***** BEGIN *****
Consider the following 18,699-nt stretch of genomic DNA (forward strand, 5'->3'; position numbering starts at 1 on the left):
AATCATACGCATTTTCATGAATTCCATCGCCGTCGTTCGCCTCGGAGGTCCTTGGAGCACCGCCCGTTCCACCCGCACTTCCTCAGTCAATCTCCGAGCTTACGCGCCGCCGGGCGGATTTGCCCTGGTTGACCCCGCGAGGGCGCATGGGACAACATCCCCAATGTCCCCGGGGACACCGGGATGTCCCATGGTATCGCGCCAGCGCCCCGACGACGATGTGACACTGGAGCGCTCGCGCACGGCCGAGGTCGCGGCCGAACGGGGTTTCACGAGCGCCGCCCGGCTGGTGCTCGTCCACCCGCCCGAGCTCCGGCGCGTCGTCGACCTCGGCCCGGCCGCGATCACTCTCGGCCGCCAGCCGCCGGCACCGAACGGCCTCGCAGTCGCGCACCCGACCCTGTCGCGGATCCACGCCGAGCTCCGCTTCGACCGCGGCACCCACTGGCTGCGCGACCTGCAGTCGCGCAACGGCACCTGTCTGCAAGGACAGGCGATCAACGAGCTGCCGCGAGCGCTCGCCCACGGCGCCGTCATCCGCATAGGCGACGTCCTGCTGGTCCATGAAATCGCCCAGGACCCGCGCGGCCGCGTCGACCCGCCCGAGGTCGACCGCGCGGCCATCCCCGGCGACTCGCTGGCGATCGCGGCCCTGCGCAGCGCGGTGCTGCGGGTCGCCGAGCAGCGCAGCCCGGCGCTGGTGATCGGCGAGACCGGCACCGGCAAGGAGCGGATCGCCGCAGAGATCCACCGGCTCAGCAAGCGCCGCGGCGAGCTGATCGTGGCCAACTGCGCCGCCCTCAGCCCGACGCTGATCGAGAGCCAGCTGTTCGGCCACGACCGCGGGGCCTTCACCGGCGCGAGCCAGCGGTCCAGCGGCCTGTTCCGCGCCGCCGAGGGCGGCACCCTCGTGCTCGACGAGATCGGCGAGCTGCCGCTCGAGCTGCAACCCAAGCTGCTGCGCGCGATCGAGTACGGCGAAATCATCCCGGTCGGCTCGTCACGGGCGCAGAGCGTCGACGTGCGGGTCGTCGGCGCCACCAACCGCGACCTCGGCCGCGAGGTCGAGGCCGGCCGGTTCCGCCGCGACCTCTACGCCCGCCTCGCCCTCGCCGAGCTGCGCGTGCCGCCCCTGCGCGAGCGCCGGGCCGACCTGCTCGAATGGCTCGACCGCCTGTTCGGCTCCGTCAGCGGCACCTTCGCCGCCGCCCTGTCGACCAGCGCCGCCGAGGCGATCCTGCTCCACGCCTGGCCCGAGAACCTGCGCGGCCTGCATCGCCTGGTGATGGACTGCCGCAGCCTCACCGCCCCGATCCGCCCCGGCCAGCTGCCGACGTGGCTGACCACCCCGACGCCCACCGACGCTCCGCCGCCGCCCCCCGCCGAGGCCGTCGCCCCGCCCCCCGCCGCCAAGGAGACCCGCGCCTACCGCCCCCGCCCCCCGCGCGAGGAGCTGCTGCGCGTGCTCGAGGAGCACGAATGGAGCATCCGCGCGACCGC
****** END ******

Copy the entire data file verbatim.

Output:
Consider the following 18,699-nt stretch of genomic DNA (forward strand, 5'->3'; position numbering starts at 1 on the left):
AATCATACGCATTTTCATGAATTCCATCGCCGTCGTTCGCCTCGGAGGTCCTTGGAGCACCGCCCGTTCCACCCGCACTTCCTCAGTCAATCTCCGAGCTTACGCGCCGCCGGGCGGATTTGCCCTGGTTGACCCCGCGAGGGCGCATGGGACAACATCCCCAATGTCCCCGGGGACACCGGGATGTCCCATGGTATCGCGCCAGCGCCCCGACGACGATGTGACACTGGAGCGCTCGCGCACGGCCGAGGTCGCGGCCGAACGGGGTTTCACGAGCGCCGCCCGGCTGGTGCTCGTCCACCCGCCCGAGCTCCGGCGCGTCGTCGACCTCGGCCCGGCCGCGATCACTCTCGGCCGCCAGCCGCCGGCACCGAACGGCCTCGCAGTCGCGCACCCGACCCTGTCGCGGATCCACGCCGAGCTCCGCTTCGACCGCGGCACCCACTGGCTGCGCGACCTGCAGTCGCGCAACGGCACCTGTCTGCAAGGACAGGCGATCAACGAGCTGCCGCGAGCGCTCGCCCACGGCGCCGTCATCCGCATAGGCGACGTCCTGCTGGTCCATGAAATCGCCCAGGACCCGCGCGGCCGCGTCGACCCGCCCGAGGTCGACCGCGCGGCCATCCCCGGCGACTCGCTGGCGATCGCGGCCCTGCGCAGCGCGGTGCTGCGGGTCGCCGAGCAGCGCAGCCCGGCGCTGGTGATCGGCGAGACCGGCACCGGCAAGGAGCGGATCGCCGCAGAGATCCACCGGCTCAGCAAGCGCCGCGGCGAGCTGATCGTGGCCAACTGCGCCGCCCTCAGCCCGACGCTGATCGAGAGCCAGCTGTTCGGCCACGACCGCGGGGCCTTCACCGGCGCGAGCCAGCGGTCCAGCGGCCTGTTCCGCGCCGCCGAGGGCGGCACCCTCGTGCTCGACGAGATCGGCGAGCTGCCGCTCGAGCTGCAACCCAAGCTGCTGCGCGCGATCGAGTACGGCGAAATCATCCCGGTCGGCTCGTCACGGGCGCAGAGCGTCGACGTGCGGGTCGTCGGCGCCACCAACCGCGACCTCGGCCGCGAGGTCGAGGCCGGCCGGTTCCGCCGCGACCTCTACGCCCGCCTCGCCCTCGCCGAGCTGCGCGTGCCGCCCCTGCGCGAGCGCCGGGCCGACCTGCTCGAATGGCTCGACCGCCTGTTCGGCTCCGTCAGCGGCACCTTCGCCGCCGCCCTGTCGACCAGCGCCGCCGAGGCGATCCTGCTCCACGCCTGGCCCGAGAACCTGCGCGGCCTGCATCGCCTGGTGATGGACTGCCGCAGCCTCACCGCCCCGATCCGCCCCGGCCAGCTGCCGACGTGGCTGACCACCCCGACGCCCACCGACGCTCCGCCGCCGCCCCCCGCCGAGGCCGTCGCCCCGCCCCCCGCCGCCAAGGAGACCCGCGCCTACCGCCCCCGCCCCCCGCGCGAGGAGCTGCTGCGCGTGCTCGAGGAGCACGAATGGAGCATCCGCGCGACCGC